A clear sense of setting, while not entirely omitted, is largely absent in this piece and would add necessary texture. I wonder, for example, what xxxxxx sees on the “three mile ride from school to the farm.” Is the landscape flat or hilly? Lush or arid? Covered with snow? Obscured by fog or mist? Are there ruts in the road or is it paved? Is it in fact a road at all, or more of a trail? What does he see on the walk to the port where he ships off for America? What are the conditions of the ship on which he travels? You tease me with Cleveland’s “long blocks of drab grey brick buildings,” but provide no more. Are these factories? Office buildings? Homes? Low or multi-storied? Are there lamp posts and trolley wires? Litter on the sidewalks and in the gutters, or is the city clean and well kept? What does xxxxxx register in this new land? How is it different or similar to what he knows of Poland?
In a novel, often there is an overall sense of setting that adds meaning to the themes of the story. Will this be in the machine shops? In a home? A farming community?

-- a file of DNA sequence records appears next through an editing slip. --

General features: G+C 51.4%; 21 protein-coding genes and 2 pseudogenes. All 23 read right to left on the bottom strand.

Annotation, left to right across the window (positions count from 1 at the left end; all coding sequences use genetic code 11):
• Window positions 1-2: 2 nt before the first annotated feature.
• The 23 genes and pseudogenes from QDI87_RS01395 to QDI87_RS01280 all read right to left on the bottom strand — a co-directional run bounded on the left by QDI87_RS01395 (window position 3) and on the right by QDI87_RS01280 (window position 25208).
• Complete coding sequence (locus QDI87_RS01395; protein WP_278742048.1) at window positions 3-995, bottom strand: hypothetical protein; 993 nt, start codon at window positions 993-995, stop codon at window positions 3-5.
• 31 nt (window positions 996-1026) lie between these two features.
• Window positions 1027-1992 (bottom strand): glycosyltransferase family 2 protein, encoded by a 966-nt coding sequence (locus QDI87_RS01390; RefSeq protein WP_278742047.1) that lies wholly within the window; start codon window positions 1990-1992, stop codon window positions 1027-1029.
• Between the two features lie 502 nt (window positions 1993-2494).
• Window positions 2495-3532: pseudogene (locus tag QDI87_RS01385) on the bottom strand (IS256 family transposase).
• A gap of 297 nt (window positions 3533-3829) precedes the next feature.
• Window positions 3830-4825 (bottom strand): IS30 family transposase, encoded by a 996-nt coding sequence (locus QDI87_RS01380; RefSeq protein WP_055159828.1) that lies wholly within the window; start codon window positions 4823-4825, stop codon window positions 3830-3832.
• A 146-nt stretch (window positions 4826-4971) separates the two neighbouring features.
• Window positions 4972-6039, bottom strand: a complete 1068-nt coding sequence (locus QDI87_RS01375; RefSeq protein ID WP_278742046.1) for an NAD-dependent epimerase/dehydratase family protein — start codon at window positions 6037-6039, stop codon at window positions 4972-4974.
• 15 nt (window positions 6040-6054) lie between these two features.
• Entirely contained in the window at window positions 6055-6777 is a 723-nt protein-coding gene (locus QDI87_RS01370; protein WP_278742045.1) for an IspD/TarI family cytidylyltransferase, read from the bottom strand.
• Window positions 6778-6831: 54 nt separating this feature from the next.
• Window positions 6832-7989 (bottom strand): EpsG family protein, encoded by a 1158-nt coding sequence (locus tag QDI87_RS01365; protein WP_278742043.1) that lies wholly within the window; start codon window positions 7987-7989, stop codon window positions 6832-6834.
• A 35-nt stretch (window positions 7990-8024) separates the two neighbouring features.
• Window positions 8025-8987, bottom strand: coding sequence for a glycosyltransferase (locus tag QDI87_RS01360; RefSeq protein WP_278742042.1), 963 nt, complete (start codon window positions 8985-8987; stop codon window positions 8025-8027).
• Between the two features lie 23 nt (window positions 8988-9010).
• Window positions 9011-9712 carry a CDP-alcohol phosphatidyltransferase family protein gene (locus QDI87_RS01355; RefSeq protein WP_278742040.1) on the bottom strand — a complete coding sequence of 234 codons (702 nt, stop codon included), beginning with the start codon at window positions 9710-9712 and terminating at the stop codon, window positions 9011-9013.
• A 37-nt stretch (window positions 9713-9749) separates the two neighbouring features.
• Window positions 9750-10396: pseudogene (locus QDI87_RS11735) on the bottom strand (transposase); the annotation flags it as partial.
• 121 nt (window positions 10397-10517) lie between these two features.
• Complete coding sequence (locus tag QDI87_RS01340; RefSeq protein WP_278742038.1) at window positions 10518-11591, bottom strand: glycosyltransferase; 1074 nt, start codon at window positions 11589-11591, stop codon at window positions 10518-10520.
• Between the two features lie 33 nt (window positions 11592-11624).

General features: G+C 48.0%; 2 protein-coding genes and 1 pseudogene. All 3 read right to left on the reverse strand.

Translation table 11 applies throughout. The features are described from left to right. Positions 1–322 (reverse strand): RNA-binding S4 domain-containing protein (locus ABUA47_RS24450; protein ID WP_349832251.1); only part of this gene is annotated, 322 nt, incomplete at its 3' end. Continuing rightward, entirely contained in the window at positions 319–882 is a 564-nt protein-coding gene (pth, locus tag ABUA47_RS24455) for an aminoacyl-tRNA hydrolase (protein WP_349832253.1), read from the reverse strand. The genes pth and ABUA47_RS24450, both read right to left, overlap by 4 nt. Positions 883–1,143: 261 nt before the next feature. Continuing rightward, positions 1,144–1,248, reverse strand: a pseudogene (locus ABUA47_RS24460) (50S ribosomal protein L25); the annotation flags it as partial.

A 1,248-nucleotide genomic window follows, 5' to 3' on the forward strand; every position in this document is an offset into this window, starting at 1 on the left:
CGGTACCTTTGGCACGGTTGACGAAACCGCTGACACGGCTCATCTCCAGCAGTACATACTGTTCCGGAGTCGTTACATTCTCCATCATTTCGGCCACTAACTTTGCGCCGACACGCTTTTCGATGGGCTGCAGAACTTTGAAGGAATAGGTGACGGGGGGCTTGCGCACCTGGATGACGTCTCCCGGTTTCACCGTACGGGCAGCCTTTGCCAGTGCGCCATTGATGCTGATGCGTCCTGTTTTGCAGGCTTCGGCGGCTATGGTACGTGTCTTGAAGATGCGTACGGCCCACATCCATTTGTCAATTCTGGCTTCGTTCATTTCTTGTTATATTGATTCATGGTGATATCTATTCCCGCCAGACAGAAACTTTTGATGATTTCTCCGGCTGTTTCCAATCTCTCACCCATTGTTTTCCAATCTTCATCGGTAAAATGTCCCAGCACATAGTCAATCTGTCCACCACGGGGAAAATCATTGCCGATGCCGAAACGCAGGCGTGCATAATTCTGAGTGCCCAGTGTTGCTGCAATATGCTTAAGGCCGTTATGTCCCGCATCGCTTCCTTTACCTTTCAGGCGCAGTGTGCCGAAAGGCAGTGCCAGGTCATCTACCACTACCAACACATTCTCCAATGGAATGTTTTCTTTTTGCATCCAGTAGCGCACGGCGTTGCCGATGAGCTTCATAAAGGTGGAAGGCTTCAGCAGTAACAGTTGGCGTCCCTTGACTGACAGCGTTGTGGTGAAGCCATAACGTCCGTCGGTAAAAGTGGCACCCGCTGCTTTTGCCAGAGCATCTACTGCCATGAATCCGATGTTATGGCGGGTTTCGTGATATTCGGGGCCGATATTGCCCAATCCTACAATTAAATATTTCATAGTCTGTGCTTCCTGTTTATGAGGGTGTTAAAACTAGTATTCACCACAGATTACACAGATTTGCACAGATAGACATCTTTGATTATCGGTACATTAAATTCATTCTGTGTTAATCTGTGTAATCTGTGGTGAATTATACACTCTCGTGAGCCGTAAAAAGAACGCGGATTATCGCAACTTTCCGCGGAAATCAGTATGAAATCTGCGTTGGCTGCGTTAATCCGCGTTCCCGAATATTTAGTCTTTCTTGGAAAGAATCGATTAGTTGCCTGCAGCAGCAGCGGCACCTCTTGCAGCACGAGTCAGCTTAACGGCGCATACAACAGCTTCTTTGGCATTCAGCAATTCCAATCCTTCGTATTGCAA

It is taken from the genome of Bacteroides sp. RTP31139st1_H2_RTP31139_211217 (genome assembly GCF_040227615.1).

E. Believability and Research
You wrote this excerpt very honestly, so that the character of xxxxxx felt entirely believable to me. A reader could not root for a man who reacted so violently without his having been characterized and depicted honestly. Additionally, important facts did not scream out as superfluous research fitted in but were interesting additions, as they are meant to be. On the other hand, his entire world will be improved and made yet more believable with more detail. Writing is all about detail, detail, detail. The tiniest detail can make something infinitely more believable; the wrong one can ruin believability altogether.